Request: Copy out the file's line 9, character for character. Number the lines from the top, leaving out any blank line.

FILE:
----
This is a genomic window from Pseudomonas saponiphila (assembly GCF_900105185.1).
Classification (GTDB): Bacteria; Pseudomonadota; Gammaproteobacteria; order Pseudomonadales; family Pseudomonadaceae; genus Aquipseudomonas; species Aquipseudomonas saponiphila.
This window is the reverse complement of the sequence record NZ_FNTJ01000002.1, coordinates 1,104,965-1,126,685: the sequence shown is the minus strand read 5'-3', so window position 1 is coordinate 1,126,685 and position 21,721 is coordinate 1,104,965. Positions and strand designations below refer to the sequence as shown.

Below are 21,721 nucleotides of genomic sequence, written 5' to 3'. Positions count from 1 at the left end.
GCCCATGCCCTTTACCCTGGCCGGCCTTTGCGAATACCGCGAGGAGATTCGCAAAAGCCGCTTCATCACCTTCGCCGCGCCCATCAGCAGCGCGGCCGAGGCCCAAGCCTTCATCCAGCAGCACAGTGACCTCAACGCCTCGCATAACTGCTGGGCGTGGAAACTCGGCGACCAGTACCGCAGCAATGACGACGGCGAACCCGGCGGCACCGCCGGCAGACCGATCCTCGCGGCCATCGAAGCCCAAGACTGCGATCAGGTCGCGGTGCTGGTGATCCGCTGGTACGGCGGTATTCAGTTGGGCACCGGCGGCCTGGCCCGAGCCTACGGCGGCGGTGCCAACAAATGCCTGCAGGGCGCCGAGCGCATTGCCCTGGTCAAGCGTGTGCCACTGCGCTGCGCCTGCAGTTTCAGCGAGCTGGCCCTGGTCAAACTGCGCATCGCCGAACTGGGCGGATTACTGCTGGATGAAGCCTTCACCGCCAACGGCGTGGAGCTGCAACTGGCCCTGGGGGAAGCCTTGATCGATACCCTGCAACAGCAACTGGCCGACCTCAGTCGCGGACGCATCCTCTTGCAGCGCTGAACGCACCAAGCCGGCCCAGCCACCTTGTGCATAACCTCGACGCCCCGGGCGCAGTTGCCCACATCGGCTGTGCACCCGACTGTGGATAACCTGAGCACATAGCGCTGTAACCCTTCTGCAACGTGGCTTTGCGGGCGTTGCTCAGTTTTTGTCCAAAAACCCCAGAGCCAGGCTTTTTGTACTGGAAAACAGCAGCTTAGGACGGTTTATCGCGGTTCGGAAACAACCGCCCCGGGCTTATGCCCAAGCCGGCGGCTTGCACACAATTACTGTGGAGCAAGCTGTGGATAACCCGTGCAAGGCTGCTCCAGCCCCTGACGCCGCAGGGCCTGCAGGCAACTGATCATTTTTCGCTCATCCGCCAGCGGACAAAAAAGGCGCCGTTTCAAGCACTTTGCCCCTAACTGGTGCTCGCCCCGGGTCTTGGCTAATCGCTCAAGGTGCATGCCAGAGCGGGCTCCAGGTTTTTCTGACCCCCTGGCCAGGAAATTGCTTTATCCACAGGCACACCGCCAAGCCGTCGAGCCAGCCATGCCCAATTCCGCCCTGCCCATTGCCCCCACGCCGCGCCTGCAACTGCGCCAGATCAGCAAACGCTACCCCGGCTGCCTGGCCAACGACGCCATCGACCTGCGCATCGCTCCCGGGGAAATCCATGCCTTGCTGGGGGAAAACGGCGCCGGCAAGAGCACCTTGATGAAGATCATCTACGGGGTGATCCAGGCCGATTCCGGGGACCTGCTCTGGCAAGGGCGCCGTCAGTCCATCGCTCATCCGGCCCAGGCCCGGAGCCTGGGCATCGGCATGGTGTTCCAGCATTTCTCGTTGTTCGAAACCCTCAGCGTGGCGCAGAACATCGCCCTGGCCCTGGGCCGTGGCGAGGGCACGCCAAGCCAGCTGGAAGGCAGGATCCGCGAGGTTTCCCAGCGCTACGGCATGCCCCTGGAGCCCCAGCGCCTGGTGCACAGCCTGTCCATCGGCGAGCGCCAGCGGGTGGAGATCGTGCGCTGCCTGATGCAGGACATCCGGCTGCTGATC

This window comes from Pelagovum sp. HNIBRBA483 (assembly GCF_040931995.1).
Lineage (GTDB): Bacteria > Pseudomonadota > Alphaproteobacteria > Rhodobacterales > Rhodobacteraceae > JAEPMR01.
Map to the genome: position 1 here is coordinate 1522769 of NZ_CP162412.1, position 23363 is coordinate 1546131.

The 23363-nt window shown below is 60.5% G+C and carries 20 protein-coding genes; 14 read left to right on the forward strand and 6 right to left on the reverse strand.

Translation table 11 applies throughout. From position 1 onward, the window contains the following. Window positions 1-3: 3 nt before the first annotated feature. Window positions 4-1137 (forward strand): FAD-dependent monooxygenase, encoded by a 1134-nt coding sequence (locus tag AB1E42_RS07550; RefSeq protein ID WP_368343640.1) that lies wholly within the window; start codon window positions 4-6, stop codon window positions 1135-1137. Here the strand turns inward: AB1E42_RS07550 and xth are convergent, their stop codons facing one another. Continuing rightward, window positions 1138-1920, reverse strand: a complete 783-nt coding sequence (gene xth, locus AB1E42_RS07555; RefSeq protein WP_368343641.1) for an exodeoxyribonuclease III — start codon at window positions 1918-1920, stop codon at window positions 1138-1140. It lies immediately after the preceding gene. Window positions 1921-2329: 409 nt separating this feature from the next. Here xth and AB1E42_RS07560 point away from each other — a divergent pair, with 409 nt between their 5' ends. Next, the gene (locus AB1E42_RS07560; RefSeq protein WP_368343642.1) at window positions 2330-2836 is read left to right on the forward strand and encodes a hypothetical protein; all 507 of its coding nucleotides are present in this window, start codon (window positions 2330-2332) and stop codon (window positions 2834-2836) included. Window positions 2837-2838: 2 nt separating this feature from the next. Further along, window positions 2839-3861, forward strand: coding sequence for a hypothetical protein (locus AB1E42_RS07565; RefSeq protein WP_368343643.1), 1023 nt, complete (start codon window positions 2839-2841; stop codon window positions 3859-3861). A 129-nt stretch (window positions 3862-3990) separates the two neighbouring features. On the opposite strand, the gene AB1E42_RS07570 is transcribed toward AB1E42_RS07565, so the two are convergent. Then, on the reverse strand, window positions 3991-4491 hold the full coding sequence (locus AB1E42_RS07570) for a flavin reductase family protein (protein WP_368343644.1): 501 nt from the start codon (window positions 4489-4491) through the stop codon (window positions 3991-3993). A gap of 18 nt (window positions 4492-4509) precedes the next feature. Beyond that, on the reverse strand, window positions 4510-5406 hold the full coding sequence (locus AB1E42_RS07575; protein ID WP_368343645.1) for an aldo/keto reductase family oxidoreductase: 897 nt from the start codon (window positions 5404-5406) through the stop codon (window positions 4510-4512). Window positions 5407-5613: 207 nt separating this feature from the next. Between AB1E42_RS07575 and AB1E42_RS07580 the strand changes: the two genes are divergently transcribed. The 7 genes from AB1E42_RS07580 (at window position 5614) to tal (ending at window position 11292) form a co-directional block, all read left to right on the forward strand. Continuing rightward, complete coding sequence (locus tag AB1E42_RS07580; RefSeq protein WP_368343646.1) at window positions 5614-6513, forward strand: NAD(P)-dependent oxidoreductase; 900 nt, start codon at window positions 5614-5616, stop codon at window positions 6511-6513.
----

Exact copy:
The 23363-nt window shown below is 60.5% G+C and carries 20 protein-coding genes; 14 read left to right on the forward strand and 6 right to left on the reverse strand.